Wednesday, April 30, 2008

Responsible P'sak

I read an article today that incensed me. I do not want to link to it, or even hint to it, but I am sure that many people have read it. I would like to respond to it, however, and so, I will give a general summary of the article, and then respond.

The article basically quotes a rabbi as issuing a ruling that is not found in the Shulchan Aruch. Basically, it is a situation where something that is permitted according to all Jewish halachik sources is turned into something that should not be done, and the reasoning is absurd. It is not supported by judicial sources, nor can it be. (I know this is not very specific, and I would love to be more explicit, but I do not want to hint to who said it, or what he said.) Now to my response:

When deciding halacha, especially for a public forum, one must be extremely careful in everything he says. In order to demonstrate that what one writes has authority, there should be quotes from earlier sources and explanations as to how the author reached his conclusions. In the absence of this type of transparency, the writer essentially expects people to accept what he says because he says it. This either will lead people to reject his words outright, or (just as dangerously) to follow what someone writes just because of the persona they radiate, instead of based on reason and understanding. In Judaism, we prefer reason and understanding to blind obedience.

Furthermore, when the descision contradicts clear halachik precedent, the author simply knocks another nail into the coffin or rabbinic reliability and authority.

Extra caution must be taken to assure oneself that the p'sak will not have unintended negative consequences. I am reminded of a true story told to us in our ordination classes by Rabbi Brownstein from M'chon Pu'ah. A rabbi once convinced a secular army wife in Israel to keep the laws of Niddah, family purity. The rabbi was quite impressed with how the husband handled it. One day, after complimenting the military-husband, the husband said to him, "Rabbi, it really does not bother me. When my wife says that she is forbidden to me, i just take care of myself with the girls on the base." Certainly, the woman was doing something good, and the husband was wrong. However, this story illustrates how careful a rabbi must be of unintended consequences. They must be assessed and addressed, even when all seems fine. How much more so does this apply when a rabbi decides to write a p'sak or article which encourages people to act as if something historically permitted is forbidden: there will be unintended consequences, and in this type of case, the rabbi cannot justify his decision in the face of these consequences.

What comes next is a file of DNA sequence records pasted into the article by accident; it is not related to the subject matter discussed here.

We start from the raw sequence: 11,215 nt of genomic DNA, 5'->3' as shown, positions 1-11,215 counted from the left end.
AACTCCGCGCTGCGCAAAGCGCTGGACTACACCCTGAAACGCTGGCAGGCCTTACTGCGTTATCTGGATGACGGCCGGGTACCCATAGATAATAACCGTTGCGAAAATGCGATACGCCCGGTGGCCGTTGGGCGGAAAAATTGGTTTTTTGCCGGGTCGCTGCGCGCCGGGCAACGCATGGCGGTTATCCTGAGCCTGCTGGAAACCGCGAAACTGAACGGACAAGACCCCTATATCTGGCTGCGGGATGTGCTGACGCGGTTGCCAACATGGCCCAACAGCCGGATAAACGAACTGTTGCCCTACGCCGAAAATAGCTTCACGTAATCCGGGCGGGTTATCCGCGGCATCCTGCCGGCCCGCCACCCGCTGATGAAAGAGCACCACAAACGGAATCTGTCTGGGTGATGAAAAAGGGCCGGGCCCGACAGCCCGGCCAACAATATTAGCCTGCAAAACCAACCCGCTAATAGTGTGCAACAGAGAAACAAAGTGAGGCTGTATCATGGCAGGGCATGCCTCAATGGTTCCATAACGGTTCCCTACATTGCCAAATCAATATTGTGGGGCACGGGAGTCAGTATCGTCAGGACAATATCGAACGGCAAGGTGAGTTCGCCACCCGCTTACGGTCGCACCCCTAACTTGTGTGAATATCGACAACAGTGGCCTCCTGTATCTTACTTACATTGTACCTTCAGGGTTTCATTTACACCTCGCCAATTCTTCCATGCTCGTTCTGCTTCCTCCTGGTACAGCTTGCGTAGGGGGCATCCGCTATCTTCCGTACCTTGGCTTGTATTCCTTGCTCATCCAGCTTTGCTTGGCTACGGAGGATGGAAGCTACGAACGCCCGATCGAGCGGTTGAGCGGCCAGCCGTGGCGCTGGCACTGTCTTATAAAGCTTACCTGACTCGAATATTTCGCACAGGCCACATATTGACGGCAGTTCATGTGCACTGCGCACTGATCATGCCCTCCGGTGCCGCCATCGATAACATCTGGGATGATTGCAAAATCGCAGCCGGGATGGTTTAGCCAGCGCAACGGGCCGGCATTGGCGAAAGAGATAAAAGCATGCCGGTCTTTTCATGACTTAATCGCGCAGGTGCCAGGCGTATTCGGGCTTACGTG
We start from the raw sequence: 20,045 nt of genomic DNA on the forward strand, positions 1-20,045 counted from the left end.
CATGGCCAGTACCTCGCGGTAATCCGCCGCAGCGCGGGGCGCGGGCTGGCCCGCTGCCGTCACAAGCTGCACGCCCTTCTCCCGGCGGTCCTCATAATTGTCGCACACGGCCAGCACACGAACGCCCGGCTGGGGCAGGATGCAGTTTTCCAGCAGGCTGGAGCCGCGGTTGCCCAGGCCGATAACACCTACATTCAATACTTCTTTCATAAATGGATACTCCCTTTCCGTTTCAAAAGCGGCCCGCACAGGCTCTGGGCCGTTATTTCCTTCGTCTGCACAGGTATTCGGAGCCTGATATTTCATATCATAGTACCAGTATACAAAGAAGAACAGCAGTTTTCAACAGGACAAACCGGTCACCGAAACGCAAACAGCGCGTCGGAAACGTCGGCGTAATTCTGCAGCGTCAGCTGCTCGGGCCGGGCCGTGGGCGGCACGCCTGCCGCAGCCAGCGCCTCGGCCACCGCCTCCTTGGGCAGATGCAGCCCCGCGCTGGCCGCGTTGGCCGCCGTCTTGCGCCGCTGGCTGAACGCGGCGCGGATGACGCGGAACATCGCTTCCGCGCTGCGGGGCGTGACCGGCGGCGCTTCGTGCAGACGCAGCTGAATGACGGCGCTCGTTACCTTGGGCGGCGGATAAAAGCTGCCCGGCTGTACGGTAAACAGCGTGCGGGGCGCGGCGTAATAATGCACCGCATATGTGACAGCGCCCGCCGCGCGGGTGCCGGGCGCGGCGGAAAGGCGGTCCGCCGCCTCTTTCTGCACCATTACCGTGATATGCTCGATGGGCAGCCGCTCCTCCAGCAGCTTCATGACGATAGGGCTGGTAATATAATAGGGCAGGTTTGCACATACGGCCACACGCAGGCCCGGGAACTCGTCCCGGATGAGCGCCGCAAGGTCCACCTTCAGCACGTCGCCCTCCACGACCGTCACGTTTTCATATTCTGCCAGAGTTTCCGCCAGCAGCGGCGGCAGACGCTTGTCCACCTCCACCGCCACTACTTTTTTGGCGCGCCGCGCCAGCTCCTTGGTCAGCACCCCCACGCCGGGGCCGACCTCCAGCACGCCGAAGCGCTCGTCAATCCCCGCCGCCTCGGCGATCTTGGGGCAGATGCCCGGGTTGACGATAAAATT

When dealing with an issue, for example, like a new stringency in modest dress, tznius, there are many consequences. (This example of modest dress is simply used as an illustration of the problems that can come up when a rabbi is not extremely careful in the way he issues rulings.) Our present cultural milieu is one where it is common for women to dress in a less than halachikally mandated way. In the Talmud, a woman who did not follow the socio-religious mode of dress was considered a p'rutzah, a wanton woman. However, today, I would not be willing to apply that label, since a wanton woman is one who eschews the norms of social behavior. Although a woman who does not keep to the standards of tznius is not going against halacha, she would not, in our day and age, be considered a wanton woman (in my opinion).

In such a cultural situation, it is imperative that our halachik standards of tznius conform to the halachik requirements, and little more. If we try to set ever-higher standards that are not required by baseline halacha, we will end up pushing women away from keeping the baseline requirements. You simply cannot hoist such a g'zerah on the public, which they will not be able to keep. Also, a Jewish marriage, one of sanctity and reciprocal trust, must be able to keep both partners excited and satisfied with the most intimate parts of their relationship, and this is almost impossible if, in such a society, we put more and more new restrictions on what the standards of modesty are.

Telling the public to keep stringencies which are not halachikally mandated by solid precedent will simply push more and more women and men off the edge, and out of Torah observance, and destroy the shalom bayis the supremely important family-peace, that should rest upon a Jewish home.

(There is an important caveat to this: No way of life places such a primacy on individual study as does Judaism. It behooves individual Jews to learn as much as they can, so that they can judge for themselves, with guidance from someone they have reason to trust, what writings to seriously consider, and what writings to reject. We have access to any sources we need, and we should hold ourselves responsible. It is reasonable to expect us to be able to make judgements, and decide what rabbis we feel have proven themselves to be worthy of our reliance upon them.)

Only through transparency of halachik sources, a deep understanding of the public, and a thorough examination of potential unintended consequences, should a rabbi issue a public ruling. To be any less strict upon oneself would be to issue חומרות דאתי לידי קולות, to try to strengthen observance on one side, while accidentally creating larger problems on another side. Hand in hand goes a warning to individuals to research what they find to be problematic, and to choose halachik authorities with utmost care.


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